Also, if it's the end of the month and you've got some extra cash left over in some of your envelopes, congrats! You stayed under budget. Here are some things you could do with your extra cash:
- Reward yourself
- Stick it in savings
- Invest it
- Add it to next months envelopes
Benefits of the Cash Envelope System
1. Stop Overspending
The main benefit of using the cash envelope system is that it's an extremely simple way to stop yourself from overspending.
If you're buying clothes and you have $100 in your envelope, but your total comes to $125, you have no choice but to put something back. It sucks, but it makes you stick to your goals.
2. Spend Less Each Month
The next benefit is that you spend less when you use cash (there have been multiple studies done on this). When you've only got $300 in your envelope for a months worth of groceries, you'll think twice about impulse purchases.
Downfalls of the Cash Envelope System
1. No Credit Card Rewards
The main downfall about using the cash envelope system is that you'll be missing out on credit card rewards. This is true, but if using the cash envelope system stops your overspending and helps you save even 10% more per month, do you even need the 1-2% cash back credit card rewards?
Plus, you can still use credit cards for bigger purchases, you'll only be using cash for those categories that you overspend on. Just make sure you use your cards wisely!
2. It's Inconvenient
The only other downfall of this cash envelope system is that it can be a bit inconvenient. If you're going to buy groceries and halfway to the store you realize you forgot your envelope, you have to turn all the way around.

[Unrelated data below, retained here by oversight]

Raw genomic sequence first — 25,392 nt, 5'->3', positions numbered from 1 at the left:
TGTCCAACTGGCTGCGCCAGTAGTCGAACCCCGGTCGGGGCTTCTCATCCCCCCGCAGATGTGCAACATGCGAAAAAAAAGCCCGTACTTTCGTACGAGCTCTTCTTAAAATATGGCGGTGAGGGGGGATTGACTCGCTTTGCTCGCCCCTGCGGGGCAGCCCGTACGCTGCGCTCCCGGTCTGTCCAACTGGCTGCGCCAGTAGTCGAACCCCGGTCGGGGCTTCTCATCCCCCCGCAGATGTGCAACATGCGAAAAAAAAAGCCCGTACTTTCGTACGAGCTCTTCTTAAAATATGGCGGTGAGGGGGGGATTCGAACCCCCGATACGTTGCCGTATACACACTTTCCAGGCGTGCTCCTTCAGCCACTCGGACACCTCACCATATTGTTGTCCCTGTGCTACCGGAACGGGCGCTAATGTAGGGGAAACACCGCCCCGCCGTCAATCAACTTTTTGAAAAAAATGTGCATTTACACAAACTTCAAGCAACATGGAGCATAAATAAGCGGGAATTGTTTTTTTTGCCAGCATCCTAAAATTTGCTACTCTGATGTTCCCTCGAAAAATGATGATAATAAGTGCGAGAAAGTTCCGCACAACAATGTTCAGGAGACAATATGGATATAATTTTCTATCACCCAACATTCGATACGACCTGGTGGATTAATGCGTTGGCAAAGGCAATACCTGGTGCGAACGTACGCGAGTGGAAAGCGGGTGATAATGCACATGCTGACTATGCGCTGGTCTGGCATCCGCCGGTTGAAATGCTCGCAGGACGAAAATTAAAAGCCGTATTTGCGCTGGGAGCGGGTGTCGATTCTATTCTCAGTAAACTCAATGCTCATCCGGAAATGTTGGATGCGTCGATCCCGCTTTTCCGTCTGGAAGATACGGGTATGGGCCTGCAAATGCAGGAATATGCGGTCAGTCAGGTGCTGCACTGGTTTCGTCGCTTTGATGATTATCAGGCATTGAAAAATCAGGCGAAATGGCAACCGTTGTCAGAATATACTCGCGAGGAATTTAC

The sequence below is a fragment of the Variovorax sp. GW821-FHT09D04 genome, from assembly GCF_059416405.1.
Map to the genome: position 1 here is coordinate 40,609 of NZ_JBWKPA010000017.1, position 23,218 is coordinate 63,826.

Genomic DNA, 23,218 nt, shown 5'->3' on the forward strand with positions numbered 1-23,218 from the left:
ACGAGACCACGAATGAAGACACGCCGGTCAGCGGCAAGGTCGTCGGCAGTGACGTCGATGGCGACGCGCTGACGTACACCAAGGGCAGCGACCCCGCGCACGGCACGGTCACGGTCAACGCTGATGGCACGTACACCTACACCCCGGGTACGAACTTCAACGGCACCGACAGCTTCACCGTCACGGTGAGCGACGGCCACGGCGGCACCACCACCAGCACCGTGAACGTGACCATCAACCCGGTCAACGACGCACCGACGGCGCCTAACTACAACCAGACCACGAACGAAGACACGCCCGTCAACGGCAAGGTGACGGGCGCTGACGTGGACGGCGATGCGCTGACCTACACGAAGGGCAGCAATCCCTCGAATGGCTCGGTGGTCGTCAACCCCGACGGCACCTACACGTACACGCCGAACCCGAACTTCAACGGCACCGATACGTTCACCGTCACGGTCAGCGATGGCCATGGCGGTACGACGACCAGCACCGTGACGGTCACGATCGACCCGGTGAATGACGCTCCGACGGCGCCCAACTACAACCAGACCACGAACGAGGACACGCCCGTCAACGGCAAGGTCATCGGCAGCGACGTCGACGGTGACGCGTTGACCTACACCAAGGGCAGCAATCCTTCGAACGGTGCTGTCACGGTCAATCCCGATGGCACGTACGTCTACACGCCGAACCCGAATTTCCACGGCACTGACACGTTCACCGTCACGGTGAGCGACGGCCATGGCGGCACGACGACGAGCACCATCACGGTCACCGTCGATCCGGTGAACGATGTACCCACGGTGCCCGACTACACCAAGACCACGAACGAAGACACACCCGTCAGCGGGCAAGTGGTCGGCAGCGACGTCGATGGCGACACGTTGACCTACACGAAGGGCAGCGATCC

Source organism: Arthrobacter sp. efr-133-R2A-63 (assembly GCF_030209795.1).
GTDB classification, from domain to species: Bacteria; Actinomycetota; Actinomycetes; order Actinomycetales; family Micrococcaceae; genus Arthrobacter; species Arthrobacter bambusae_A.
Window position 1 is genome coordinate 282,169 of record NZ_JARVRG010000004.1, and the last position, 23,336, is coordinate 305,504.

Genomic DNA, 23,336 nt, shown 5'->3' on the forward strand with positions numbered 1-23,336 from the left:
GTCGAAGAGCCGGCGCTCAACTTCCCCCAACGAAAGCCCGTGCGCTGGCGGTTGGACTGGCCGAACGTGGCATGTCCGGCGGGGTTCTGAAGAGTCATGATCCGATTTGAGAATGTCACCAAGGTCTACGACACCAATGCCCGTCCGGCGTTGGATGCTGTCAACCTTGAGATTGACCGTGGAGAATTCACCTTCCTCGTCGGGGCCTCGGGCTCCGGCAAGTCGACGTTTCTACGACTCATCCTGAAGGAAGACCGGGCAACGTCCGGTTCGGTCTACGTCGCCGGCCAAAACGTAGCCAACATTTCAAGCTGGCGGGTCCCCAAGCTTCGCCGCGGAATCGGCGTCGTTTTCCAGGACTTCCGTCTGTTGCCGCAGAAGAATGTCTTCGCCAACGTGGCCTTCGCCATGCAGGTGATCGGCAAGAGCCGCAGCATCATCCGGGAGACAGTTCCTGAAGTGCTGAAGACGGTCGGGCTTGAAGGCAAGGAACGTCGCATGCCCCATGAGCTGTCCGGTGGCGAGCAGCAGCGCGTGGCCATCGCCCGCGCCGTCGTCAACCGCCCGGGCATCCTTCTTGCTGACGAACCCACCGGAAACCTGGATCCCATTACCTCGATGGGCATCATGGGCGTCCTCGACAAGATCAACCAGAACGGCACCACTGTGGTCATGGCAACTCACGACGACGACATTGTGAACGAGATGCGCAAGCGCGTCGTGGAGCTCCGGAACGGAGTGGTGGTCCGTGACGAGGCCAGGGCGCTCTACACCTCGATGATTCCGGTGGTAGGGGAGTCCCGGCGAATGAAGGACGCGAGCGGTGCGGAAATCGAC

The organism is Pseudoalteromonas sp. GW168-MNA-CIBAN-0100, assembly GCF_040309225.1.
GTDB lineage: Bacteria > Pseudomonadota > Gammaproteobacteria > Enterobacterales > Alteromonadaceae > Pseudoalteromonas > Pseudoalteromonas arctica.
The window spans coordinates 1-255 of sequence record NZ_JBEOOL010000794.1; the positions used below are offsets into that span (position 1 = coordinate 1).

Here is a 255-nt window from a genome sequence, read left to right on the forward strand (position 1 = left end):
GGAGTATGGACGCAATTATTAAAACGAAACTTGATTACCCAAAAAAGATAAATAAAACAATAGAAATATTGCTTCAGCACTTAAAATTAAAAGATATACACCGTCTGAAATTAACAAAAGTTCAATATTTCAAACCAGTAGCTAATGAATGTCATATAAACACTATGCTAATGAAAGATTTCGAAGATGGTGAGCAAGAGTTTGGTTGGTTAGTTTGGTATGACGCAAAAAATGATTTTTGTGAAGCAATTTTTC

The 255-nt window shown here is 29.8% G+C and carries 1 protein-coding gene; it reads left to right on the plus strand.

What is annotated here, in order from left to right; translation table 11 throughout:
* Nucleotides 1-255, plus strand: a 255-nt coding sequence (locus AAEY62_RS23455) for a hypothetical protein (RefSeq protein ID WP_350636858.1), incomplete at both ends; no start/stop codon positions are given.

A solution to this problem would be to keep some backup cash in your wallet, but some would say this is cheating. I'll leave it up to you.
Should You Use the Cash Envelope System?
That's a good question. This system isn't going to work for everybody, and if you do decide to use it it will definitely take some getting used to.
That being said, if you find yourself frequently overspending on certain things, the cash envelope system can be a huge help. Plus, it's not like you have to use cash for everything, just the things that frequently overspend on.
The bottom line:
I think the pros of the cash envelope system definitely outweigh the cons, and I think it's a great way to get control of spending. If you find yourself spending more than you'd like to each month, it won't hurt to try it out.
How to Implement the Cash Envelope System
Implementing this system into your life should be pretty easy. Here are the steps you should take:
- Figure out your cash envelope categories
- Figure out the max amount you would like to spend in those categories each month
- Decide when you will replenish your envelopes
- Go to the bank and fill your envelopes
After you do those four steps, it comes down to reviewing and adjusting. You may need to add money or take money away from certain envelopes. Just make sure you're being honest with yourself about how much money should be in each envelope.
How to Use the Cash Envelope System Electronically
Ok so this basically goes against this whole method, but I know some of you simply won't even give the cash envelope system a try because you don't want to use cash.
The alternative is to use GoodBudget. This personal finance app allows you to use the envelope system digitally! That means you could use a debit card or a credit card while still following the same system.
You can also sync your budget up with your family members so everyone can stay on the same page! How handy.
The only downfall of doing a cash envelope budget electronically is that it's easier to cheat. But, if you have the self-control to not cheat, it should be ok.
If you want to really get in control of your money, the cash envelope system works great alongside a zero-based budget. Learn how to create your own zero-based budget here.
Other than that, that's about all you need to know about the cash envelope budgeting system. I definitely encourage you to try it out if you find yourself overspending regularly.
Now I'd like to hear from you:
What's your favorite thing about the cash envelope system? What's your least favorite thing about it?